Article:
The Downfall of Rangers Part 3
Now that the vote against a Rangers newco being admitted into the SPL next season is a formality John Hislop looks at the implications for the remaining clubs.
There is no doubt that this is a problem many SPL chairmen could have done without. A successful Rangers bring a healthy support at least once per season, and sometimes twice, whilst the Sky TV deal which plays a significant in most teams overall budget is dependent on four competitive old firm clashes every year. Without these two sources of income, many pundits predicted that clubs would go to the wall. On the other hand, their own supporters have withheld renewing season tickets and are threatening boycotts should Rangers punishment be deemed insufficient.
Hibs supporters at least are confident that their club will prosper without Rangers, and the possible revenue loss will be made up by cost cutting, an unexpected transfer bonus and additional pay at the gate fans should they start well.
Hibs have sold in the region of 7,000 season tickets for the coming season at an average cost of £228, bringing in an income of just under £1.6m. This number is down from last year after 2000 fans failed to renew. Some new fans bought season tickets to ensure that they were able to attend the cup final, but this number has not made up for the deficit.
With only one home game this term against Celtic, unless Pat Fenlon can win a place in the top six, the board would normally expect at least two home fixtures against Rangers.
When either half of the old firm visit Easter Road, the away end which holds 3800 is normally sold out. With tickets costing £28 each, these games bring in over £100k in revenue.
Whoever replaces Rangers will probably bring less than a quarter of that number, with tickets costing £22, bringing in only £20k, a shortfall over the season of £160k. Take stewarding and policing costs into account and a figure of £150 is more realistic.
Whilst this is undoubtedly a lot of money, director Fife Hyland has left the club saving a reported £80k, and Hibs have received £70k following a sell on clause for defender Sol Bamba who joined Turkish side Trabzonspor from Leicester City, covering the cost totally..
The Sky money is paid based on the final position of each team at the end of the season, rather than on the number of times they appear. Last year, Hibs were third, behind the old firm in the number of times they appeared on television, yet they received the second lowest payment due to their 11th place finish. The changes in kick off times also mean less home supporters attending, again dropping the revenue. Last season’s payment was believed to be under £1m.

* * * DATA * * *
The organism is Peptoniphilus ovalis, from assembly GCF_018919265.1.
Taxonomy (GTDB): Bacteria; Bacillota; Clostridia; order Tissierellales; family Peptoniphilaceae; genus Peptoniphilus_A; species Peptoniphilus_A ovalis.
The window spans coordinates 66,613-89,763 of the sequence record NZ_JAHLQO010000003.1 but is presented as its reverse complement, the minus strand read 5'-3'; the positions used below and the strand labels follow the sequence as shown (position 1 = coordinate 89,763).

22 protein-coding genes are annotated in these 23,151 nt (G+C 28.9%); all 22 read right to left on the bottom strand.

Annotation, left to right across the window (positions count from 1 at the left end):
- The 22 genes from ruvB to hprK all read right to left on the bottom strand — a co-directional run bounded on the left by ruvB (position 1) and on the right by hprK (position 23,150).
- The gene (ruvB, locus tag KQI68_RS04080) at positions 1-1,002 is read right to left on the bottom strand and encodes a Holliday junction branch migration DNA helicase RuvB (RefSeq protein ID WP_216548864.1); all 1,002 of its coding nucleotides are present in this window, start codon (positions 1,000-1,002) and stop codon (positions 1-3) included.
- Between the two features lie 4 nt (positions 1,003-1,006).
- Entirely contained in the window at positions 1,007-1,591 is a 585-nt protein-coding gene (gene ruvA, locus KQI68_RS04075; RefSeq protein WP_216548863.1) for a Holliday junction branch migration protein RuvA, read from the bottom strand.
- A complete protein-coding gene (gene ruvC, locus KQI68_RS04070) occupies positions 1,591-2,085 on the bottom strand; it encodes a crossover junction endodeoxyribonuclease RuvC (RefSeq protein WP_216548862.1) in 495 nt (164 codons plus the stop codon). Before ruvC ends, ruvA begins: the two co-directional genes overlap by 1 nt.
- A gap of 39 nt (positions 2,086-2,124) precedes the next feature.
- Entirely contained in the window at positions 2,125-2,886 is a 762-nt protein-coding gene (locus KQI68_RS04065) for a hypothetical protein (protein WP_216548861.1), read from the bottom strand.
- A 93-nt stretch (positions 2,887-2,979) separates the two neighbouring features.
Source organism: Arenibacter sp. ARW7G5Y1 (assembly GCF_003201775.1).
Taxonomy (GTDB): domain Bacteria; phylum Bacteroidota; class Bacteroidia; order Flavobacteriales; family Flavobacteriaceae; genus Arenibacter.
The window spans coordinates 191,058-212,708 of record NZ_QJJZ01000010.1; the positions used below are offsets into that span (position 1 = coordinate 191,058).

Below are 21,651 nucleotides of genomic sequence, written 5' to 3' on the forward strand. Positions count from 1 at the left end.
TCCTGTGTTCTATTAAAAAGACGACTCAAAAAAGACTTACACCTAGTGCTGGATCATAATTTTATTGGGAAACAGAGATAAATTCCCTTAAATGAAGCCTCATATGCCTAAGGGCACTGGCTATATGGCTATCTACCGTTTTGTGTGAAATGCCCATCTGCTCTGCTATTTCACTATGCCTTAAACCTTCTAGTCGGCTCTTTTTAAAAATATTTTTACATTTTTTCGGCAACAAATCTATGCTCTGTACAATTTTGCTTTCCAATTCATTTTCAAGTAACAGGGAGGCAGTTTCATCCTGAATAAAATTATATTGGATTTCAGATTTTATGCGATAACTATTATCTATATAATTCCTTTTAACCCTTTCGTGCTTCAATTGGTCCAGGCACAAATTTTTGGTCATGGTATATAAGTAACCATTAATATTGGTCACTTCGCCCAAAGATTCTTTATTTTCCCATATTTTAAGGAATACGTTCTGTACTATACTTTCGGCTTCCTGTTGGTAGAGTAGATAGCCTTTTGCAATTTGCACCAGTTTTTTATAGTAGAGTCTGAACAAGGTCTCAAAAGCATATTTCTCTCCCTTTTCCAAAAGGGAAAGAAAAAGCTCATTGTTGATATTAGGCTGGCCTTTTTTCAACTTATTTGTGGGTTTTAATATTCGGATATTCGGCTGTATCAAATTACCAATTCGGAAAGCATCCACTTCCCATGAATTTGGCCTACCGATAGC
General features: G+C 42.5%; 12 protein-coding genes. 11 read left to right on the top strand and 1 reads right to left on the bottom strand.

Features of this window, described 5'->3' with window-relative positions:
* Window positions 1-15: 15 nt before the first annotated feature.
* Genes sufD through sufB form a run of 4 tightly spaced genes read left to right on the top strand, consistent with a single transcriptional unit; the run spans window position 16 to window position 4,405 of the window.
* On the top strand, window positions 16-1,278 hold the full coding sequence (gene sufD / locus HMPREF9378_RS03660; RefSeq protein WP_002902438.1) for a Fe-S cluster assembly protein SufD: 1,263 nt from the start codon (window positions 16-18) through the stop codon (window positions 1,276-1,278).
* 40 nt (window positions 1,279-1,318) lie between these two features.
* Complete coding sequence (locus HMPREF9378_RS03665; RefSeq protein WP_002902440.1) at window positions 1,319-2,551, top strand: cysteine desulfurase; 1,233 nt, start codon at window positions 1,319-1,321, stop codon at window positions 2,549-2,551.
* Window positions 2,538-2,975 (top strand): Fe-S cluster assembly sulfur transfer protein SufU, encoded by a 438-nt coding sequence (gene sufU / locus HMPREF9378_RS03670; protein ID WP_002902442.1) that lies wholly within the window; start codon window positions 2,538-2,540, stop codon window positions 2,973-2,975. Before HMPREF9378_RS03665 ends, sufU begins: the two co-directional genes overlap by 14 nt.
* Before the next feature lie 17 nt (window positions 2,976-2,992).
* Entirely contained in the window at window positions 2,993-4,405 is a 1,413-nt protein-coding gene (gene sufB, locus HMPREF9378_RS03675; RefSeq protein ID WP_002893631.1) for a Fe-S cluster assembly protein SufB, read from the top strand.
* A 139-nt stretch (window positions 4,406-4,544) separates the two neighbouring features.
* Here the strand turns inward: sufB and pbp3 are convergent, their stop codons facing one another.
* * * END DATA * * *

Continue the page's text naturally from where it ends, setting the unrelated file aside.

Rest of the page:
The satellite broadcaster which, together with ESPN, is three years into a £65million five-year deal, with an improved £80m five-year deal, to supersede the existing agreement, which remains unsigned and, barring a remarkable turn of events, looks likely to remain so.
Sky however has claimed that they will continue to support Scottish football, which could include a separate agreement to screen Rangers games in a lower division.
The jewel in the crown for Sky and ESPN is the four old firm games, and without that guarantee, at the very least, the broadcasters will be looking to negotiate, meaning less money being available.
In an effort to combat this, discussions are also on-going regarding a two legged Glasgow Cup final which would allow two competitive old firm fixtures with the possibility for up to three more, depending on League and Scottish Cup draws.
If the payment criteria remain the same, a top six place would make up any difference to the budget, so the pressure is on Pat Fenlon to deliver a team capable of finishing in the top six and also playing a brand of football which attracts more pay at the gate supporters.
Despite the projected drop in finance however, Hibs fans are united in their determination to see an SPL without a Rangers representative. Polls on the fan’s forum websites, Hibs Net and Hibees Bounce revealed that over 99% of fans wanted Rod Petrie to vote no. This figure is replicated on other club’s sites.
It’s not all doom and gloom at Easter Road however, as fans point out that a winning Hibs team playing attractive football would attract a sizeable increase in the average attendance which would more than cover any losses.